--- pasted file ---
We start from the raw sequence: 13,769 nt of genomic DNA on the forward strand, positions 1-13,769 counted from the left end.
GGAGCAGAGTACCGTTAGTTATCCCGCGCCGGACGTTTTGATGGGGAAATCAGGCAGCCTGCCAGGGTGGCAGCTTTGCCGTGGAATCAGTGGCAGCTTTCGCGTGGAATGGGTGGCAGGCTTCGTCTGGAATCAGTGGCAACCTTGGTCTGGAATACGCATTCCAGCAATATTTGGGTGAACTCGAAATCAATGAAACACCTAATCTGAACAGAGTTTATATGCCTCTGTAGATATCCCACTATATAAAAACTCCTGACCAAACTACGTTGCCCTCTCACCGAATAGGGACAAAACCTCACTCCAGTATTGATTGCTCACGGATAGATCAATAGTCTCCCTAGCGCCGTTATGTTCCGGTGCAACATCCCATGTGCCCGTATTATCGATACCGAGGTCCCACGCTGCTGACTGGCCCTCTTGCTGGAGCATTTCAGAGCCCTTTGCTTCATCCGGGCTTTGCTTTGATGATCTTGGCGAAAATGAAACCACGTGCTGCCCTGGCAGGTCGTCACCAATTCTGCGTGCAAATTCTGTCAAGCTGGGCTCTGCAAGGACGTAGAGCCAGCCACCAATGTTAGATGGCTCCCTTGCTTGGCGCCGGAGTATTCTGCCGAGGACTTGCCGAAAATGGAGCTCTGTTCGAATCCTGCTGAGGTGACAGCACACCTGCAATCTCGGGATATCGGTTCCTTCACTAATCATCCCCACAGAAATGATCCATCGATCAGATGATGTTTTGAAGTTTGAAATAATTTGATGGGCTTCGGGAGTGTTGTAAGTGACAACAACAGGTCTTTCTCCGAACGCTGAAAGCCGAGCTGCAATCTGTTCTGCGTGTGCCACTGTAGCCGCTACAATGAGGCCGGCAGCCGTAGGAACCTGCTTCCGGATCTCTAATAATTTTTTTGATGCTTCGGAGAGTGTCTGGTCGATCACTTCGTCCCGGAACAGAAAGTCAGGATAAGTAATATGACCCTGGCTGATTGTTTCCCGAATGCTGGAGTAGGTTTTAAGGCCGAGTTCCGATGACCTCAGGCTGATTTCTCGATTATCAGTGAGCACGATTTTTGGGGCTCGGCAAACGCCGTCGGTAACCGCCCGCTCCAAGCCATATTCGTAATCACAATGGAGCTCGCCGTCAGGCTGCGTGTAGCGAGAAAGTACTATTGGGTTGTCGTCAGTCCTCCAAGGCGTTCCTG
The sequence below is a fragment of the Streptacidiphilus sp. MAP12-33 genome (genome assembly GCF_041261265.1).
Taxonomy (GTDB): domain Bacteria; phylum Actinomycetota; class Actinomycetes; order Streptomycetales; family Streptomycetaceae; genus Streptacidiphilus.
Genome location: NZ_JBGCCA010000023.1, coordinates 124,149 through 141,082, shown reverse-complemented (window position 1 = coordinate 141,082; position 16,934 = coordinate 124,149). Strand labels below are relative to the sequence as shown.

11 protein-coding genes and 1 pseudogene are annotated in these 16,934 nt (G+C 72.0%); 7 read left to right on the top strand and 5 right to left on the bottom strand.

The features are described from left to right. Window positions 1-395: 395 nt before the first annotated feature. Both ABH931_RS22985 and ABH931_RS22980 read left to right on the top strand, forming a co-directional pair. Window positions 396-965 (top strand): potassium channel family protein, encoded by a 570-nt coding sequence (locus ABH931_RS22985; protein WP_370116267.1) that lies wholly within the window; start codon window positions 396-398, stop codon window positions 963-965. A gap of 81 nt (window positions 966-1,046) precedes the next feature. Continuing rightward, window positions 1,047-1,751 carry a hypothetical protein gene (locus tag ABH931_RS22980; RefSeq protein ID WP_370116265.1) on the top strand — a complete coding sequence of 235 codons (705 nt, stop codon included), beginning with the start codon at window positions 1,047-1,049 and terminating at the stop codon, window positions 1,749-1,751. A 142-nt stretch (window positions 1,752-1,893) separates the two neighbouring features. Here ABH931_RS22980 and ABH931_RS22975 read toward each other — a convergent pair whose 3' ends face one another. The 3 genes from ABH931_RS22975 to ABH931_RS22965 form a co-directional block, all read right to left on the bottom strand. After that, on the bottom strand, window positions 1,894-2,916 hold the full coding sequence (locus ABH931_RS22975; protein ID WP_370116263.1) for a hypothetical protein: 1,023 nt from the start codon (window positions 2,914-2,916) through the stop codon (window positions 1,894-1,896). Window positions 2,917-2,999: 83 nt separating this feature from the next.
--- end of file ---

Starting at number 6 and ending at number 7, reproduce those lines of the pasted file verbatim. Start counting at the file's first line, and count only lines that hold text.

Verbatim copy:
11 protein-coding genes and 1 pseudogene are annotated in these 16,934 nt (G+C 72.0%); 7 read left to right on the top strand and 5 right to left on the bottom strand.

The features are described from left to right. Window positions 1-395: 395 nt before the first annotated feature. Both ABH931_RS22985 and ABH931_RS22980 read left to right on the top strand, forming a co-directional pair. Window positions 396-965 (top strand): potassium channel family protein, encoded by a 570-nt coding sequence (locus ABH931_RS22985; protein WP_370116267.1) that lies wholly within the window; start codon window positions 396-398, stop codon window positions 963-965. A gap of 81 nt (window positions 966-1,046) precedes the next feature. Continuing rightward, window positions 1,047-1,751 carry a hypothetical protein gene (locus tag ABH931_RS22980; RefSeq protein ID WP_370116265.1) on the top strand — a complete coding sequence of 235 codons (705 nt, stop codon included), beginning with the start codon at window positions 1,047-1,049 and terminating at the stop codon, window positions 1,749-1,751. A 142-nt stretch (window positions 1,752-1,893) separates the two neighbouring features. Here ABH931_RS22980 and ABH931_RS22975 read toward each other — a convergent pair whose 3' ends face one another. The 3 genes from ABH931_RS22975 to ABH931_RS22965 form a co-directional block, all read right to left on the bottom strand. After that, on the bottom strand, window positions 1,894-2,916 hold the full coding sequence (locus ABH931_RS22975; protein ID WP_370116263.1) for a hypothetical protein: 1,023 nt from the start codon (window positions 2,914-2,916) through the stop codon (window positions 1,894-1,896). Window positions 2,917-2,999: 83 nt separating this feature from the next.